try, bat to tliO'isan l of Union mou who
are yet held in bondagu, when we assure
you that nothing but the siron,( arm of
military power Can ever subdue it, or destroy
the power for mischief. '
And as a confirmation of this view, we
beg leave to offer thn following facts and
arguments iu reference to
RKUELLION AND IT9 DESIHfa.
Loading diounioui.U of ihe South, for
several your prior to the rebellion, exerted
all their tuot and imteuuitv to find out some
justifiable pretext to sceede from the. Union,
and set up for themselves. At 110 time have
they ever beeu satisfied with a Government
of equtil rights and privileges, and they have
ever uooaidered it a coiuprouii? of their
dignity , to ask poor men, or tTie common
nuo ule, for the urivileuo of iroina to the
Loxtlature, filling a sout iu Congress, or of
occupying other high anal honorable' posi
tions. Ever, lomcing for the pomp sol splendor
of niouarchie, and lot lite entailment of
exolusiva hereditary emoluments and privil
eges, ihey have had no patience wild the
majority rule under our .form of Govern
uiuat, .which has giveu to tha people politi
cal eqialuy. iney bave always considered
tlioiiisdlvus as ii class of superior men
nuking mi part of the people, but entitled
to ull I ne exemptions an. I immunities of a
privileged c.ass. An i in haranguing what
tln-y conceive to be the vulgar herd, they
addre-is tliam u menials, culling them "my
people," as if ibey In-ought the people
UoiuiieJ to them. So accustomed are they
to hpuak nt their sluves, culling tlrcin "my
negroes," or 'tuy servants," that in address
ing tbe common hard .working oitisens,
they call them "my poople;" and should
they succeed in setting up a monarchy upon
the ruins of the old Government, then the
laboring and industrial class of people will
bo culled "my tubjects."
Donoetidauts of those who were disap
pointed in the overthrow oI'Diitiah suprem
acy oyer tho American colonies, they have
inherited the same love of monarchy which
actuated the Tories of '76, and hence they
have been untiring in concocting schemes,
or in socking pretexts, lor the overthrow of
In 132 the high tariff, then in existence,
was seised upon as a justifiable excuse by
the aristocracy of Sooth Carolina tor acts of
nulhBuation and seceSsiou, but failing on
that occasion te carry out their treasonable
purpoi-es, and smarting under the rebuke
administered by Andrew Jackson in hit
memorable proclamation, there has not
beon a day or an hour since when they
would not have dissolved the Union, could
they have had a pretext a If 11 ding any
shadow of justification.
Ever growling, ever disaonten'ted, they
oould see 110 evidenoa of good government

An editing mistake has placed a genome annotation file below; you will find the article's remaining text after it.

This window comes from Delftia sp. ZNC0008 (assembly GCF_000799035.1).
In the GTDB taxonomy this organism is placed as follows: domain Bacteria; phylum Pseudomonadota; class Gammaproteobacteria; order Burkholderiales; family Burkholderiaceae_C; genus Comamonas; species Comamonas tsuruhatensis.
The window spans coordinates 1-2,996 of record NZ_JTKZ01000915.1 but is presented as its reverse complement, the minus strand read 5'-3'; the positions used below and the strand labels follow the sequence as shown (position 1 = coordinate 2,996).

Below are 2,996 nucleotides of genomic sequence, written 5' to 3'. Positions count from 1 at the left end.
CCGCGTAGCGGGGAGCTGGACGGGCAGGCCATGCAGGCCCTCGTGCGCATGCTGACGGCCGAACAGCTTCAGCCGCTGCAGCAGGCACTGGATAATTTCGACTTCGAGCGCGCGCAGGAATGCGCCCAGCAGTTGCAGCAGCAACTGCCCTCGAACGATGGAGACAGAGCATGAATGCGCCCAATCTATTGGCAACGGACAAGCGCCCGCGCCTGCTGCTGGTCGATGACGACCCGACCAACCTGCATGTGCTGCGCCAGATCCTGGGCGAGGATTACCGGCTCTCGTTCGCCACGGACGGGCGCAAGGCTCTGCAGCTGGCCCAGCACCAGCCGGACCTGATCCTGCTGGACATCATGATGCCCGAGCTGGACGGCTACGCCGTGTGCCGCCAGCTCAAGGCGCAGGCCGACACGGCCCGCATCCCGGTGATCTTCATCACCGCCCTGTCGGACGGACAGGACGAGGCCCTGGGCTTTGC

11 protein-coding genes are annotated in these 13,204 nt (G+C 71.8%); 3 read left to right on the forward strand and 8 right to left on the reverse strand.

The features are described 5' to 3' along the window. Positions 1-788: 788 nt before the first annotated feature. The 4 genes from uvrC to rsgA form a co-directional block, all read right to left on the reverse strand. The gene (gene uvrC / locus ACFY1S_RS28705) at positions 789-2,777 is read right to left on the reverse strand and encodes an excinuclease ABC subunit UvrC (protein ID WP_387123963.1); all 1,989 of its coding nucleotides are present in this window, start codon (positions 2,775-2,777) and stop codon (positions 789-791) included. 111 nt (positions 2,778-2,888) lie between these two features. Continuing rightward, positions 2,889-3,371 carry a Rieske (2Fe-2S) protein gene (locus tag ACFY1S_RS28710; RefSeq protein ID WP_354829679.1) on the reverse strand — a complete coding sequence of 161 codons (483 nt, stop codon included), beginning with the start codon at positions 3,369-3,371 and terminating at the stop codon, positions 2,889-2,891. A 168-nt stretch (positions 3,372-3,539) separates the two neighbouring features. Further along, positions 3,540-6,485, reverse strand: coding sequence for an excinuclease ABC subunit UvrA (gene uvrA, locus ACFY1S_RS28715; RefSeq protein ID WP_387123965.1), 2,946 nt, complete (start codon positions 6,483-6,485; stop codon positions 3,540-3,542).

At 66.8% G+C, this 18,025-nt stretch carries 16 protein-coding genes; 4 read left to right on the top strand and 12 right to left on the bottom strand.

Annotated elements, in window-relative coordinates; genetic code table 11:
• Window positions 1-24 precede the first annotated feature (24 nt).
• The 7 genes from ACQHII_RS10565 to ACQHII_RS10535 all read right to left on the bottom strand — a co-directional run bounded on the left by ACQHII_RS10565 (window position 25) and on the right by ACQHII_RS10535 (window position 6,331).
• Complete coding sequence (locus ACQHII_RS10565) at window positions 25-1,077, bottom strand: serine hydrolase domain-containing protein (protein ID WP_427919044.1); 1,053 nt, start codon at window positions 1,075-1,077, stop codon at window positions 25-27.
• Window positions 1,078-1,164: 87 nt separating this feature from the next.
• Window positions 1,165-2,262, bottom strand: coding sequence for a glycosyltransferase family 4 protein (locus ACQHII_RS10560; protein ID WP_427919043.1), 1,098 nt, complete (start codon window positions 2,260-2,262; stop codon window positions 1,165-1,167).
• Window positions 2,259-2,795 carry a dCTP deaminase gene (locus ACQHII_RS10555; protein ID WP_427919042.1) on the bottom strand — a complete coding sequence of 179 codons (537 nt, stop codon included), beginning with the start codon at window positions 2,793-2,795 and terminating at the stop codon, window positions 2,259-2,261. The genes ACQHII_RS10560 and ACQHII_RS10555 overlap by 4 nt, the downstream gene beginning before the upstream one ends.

in the general prosperity and happiness of
the poople, nor oould they conceive ot any
national respeotability . except under a
The tariff as a pretext, in 1832. failing
them, their next retort was to the slavery
question, which then had soma prominence
given to it by the efforts of Henry Clay snd
other advocates of universal emancipation,
and by others of perhaps less wisdom and
less patience, who were urging immediate
abolition. . .,.
Thus circumstanced, the slavery question
presented the best prspeot lor a fruitful
source of discord, and consequently was
soiled with avidity by the disappointed nul
lifiors and disunionists of 1832, us a means
ot seotinnalising the country, and engen
dering hatred betwocu the North and the
The truly philanthropic emancipationists
of tho Benjamin Franklin school beoaine
tbe objects ot oontumely and insult, to suoh
a degree that many honest peisons of tbe
North were induced to believe that the im
mediate sod unconditional abolition of ehat
tle slavery waa not only necessary to silenoe
the disunion faction, but to nroteot the
slave from oppression. But ibis uiianifes
tatioa, North, of sympathy 'for the negro
slave, was teiserf upon by the disunionists
ss a further pretext lor widening the breach;
aud no opportunity was lolt unimproved by
them, either in Cong r is er out, to aggra
vate the Abolition party to aggressive aots
against what they termed their peculiar in
stitution. . ... ; j ,
' Violent snd . threatening spceohes were
made ia Congress, in State Legislatures,
aud all over the South, agaiast lbs North
making abolitionism tba theme of their in
oeadiary harangusi, aud adding, intensity
to their fiery declamation by tha free use
ot brandy. Not vnly this; they resorted to
violence wherever it oould be done with im
"canity snob aa whipping, tarriug and
feathering, or riding oa a rail: all men sua
peuted ef abolition sentimenta, finally,
bcuiiog bolder i view ef -the impunity
with wkutk- the thiegs vara perpetratstv
ihey ia Lasted Ma., ikkju. o ikutRtJaa
aaashj toeoM Mr. bu.oieer.of Maeeeehatetts,
for what they alleged to be bit Ioseleaoa.
Ibis act ws premeditated, and designed as
sn initiatory aten toward disunion) and , yet
the speech of Mr. Sumner was precisely the